Skip to content

Hear a knock, smell burning rubber, feel a shake?

When it comes to cars, regular maintenance is key to good health. But there may come a time when you see, hear or feel something that may indicate a problem.

When it comes to cars, regular maintenance is key to good health.

But there may come a time when you see, hear or feel something that may indicate a problem.

We asked mechanic Mo Taheri, of Dundarave Automotive Repair Centre in West Vancouver, to diagnose a few common symptoms.

Symptom: Smelling burning oil, exhaust, or gasolinePossible diagnosis: Valve cover gasketsA bad smell is not necessarily bad for the car, but it's likely unpleasant for the driver, says Taheri. But a burning smell should always be checked out, he Taheri recounts how a driver recently dropped off an older model car at the shop noting she could smell gasoline. Examining underneath the car, it was discovered that the metal gas tank had rusted and had to be replaced. Taheri says this is an example of a smell that indicated a problem that could potentially have been dangerous since it was causing a large leak.

Symptom: Smelling a sweet smellPossible diagnosis: A sweet smell can be from the exhaust. A blown or worn-out gasket can let antifreeze inside the engine where it will burn.

Symptom: Vibration Possible diagnosis: A vibration could be related to tire balance or separated tires.

When tires gets old, the rubber and steel inside can get worn out and the tire can bulge.

"It gives you a really massive shake on the highway or just normal driving it gives a lot of shakes," says Taheri.

If you feel the vibration when the car increases in speed that could be balancing. There are wheel weights that go on the side of the tire rims and over time the glue that holds them in place may wear and the weights could fall off. That might cause a vibration.

Wear on the tire could also cause a vibration.

"If you're feeling vibration you better have it checked out because when you get a vibration it could actually damage the tire," says Taheri. If a vibration can be felt when you press on the brakes, that could be worn discs, he adds.

Symptom: PullingPossible diagnosis: Pulling can be related to alignment.

Alignment angles can wear out if you hit a curb or just with time. It could also be caused by a faulty tire.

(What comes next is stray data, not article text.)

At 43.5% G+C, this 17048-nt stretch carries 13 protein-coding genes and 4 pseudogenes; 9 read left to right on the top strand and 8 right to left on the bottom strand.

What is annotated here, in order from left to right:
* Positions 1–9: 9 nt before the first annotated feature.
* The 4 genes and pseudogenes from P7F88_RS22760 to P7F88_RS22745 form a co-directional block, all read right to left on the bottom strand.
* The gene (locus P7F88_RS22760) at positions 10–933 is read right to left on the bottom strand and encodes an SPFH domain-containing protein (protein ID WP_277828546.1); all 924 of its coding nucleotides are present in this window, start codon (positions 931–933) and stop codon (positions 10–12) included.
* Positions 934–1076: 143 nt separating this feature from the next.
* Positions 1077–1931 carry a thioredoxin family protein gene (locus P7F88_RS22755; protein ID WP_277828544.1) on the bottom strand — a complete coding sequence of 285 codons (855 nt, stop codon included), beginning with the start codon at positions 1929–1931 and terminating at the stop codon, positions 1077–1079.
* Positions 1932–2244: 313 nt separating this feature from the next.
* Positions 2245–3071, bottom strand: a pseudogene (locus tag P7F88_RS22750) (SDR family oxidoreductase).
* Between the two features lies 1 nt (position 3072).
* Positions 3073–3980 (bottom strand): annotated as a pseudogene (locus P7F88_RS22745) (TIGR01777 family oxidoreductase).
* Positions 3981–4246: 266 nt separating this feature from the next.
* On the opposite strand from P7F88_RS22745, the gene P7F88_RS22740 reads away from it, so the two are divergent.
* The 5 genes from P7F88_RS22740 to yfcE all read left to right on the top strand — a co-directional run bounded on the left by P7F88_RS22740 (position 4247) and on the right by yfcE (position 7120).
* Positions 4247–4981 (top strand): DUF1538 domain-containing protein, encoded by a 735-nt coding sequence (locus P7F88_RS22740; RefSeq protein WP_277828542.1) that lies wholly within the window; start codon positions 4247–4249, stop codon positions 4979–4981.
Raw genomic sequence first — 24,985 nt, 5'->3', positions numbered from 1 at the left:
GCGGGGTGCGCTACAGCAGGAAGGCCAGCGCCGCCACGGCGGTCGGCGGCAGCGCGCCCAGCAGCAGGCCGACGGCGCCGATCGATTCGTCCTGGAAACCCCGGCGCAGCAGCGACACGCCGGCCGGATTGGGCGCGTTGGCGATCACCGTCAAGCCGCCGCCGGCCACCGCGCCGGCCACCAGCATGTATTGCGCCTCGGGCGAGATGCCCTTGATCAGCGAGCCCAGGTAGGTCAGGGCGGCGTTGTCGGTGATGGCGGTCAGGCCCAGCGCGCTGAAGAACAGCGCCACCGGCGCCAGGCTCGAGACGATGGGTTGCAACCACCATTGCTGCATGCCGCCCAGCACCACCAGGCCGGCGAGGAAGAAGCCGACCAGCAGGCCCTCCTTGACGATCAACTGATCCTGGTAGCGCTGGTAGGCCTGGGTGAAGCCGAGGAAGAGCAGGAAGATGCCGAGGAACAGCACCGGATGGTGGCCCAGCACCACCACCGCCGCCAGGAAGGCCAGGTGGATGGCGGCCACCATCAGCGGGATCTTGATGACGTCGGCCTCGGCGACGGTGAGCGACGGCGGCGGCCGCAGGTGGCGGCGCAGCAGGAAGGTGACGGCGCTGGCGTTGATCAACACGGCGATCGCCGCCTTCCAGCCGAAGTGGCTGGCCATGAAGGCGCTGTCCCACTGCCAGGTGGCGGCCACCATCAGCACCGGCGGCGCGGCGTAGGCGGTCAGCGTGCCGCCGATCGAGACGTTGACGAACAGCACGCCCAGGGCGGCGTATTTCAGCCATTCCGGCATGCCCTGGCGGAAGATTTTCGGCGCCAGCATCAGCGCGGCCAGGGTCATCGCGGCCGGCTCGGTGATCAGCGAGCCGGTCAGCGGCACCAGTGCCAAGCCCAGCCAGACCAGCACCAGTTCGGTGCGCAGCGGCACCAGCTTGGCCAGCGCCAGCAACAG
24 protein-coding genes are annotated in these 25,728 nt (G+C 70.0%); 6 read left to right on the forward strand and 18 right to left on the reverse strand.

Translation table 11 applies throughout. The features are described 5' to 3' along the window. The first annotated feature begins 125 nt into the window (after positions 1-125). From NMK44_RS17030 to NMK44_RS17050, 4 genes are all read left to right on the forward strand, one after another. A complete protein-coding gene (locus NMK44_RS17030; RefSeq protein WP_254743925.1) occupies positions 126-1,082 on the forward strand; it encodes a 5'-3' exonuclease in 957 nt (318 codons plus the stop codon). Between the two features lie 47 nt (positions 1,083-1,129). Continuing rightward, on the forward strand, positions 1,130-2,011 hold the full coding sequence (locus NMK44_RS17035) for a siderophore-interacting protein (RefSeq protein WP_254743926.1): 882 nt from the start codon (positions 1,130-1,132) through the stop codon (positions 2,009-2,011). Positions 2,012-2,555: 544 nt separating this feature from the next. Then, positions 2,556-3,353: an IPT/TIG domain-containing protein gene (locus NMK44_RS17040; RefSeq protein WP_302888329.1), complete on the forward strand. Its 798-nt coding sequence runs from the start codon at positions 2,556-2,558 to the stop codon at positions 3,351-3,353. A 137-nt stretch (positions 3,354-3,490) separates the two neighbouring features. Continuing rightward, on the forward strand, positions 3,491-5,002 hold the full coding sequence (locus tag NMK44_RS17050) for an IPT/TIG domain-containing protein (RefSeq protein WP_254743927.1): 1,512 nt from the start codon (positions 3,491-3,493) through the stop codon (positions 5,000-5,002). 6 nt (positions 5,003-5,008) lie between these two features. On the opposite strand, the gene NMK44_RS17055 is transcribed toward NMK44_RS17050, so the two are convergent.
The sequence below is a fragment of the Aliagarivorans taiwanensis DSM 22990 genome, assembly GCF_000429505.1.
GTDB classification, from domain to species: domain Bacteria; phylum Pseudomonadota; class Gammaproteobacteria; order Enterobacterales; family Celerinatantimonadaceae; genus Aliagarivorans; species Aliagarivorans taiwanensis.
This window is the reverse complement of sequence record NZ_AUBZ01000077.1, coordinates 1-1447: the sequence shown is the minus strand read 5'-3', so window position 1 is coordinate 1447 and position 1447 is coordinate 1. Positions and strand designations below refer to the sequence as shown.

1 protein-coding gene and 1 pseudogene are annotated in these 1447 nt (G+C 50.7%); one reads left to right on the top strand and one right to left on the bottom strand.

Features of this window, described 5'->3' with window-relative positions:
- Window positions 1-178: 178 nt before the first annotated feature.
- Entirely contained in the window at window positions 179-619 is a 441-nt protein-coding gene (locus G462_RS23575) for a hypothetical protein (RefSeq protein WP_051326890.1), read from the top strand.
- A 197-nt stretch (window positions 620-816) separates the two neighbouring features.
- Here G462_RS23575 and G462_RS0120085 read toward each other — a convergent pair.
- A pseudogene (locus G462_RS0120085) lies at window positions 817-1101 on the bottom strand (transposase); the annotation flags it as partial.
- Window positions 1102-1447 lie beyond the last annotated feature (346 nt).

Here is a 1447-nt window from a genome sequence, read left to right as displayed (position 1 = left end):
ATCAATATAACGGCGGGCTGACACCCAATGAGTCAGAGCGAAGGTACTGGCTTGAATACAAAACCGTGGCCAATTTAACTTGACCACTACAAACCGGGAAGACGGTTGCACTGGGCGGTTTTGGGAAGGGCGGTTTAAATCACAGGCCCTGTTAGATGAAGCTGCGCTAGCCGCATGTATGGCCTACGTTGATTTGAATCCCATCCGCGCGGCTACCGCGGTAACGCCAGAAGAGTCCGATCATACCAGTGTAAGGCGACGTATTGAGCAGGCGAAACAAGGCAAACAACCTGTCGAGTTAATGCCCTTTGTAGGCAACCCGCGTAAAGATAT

Symptom: ShakingIf you feel a heavy shake in the brake pedal and/or with steering, you should get it checked because if you have to stop and the car shakes too much you might get scared and cause an accident, says Taheri.

Symptom: RattlingRattling can be caused by a loose exhaust shield. The exhaust shield is supposed to keep the heat from the body of the car but can come loose due to rust.

Usually it gets clamped down again and is not a difficult problem to fix. It is also not necessarily something that has to get fixed but the noise might bother some drivers.

Symptom: Hearing some knockingPossible diagnosis: If a tire has a flat spot it could make a noise but you would feel the vibration in the car, says Taheri.

A knocking noise could also be from the engine if you put the wrong gas in the car, he adds. If the car calls for 91 octane, for example, and you put 87 octane in there it could cause knocking on higher rpms, notes Taheri.

Higher end cars should use what the manufacturer recommends. High-performance engines usually take higher octane.

If you use a higher octane in a car that calls for a lower octane, it doesn't do any harm but it doesn't help it in any way, explains Taheri.

But if you put lower octane in a car that calls for a higher octane it might cause some damage.

Two things to always get checked out: A gas smell and grinding "Any sort of grinding in the car, that's not a good thing," says Taheri. He explains that grinding could indicate some damage has already happened to the car, so it might get worse if left untreated.

Rosalind Duane,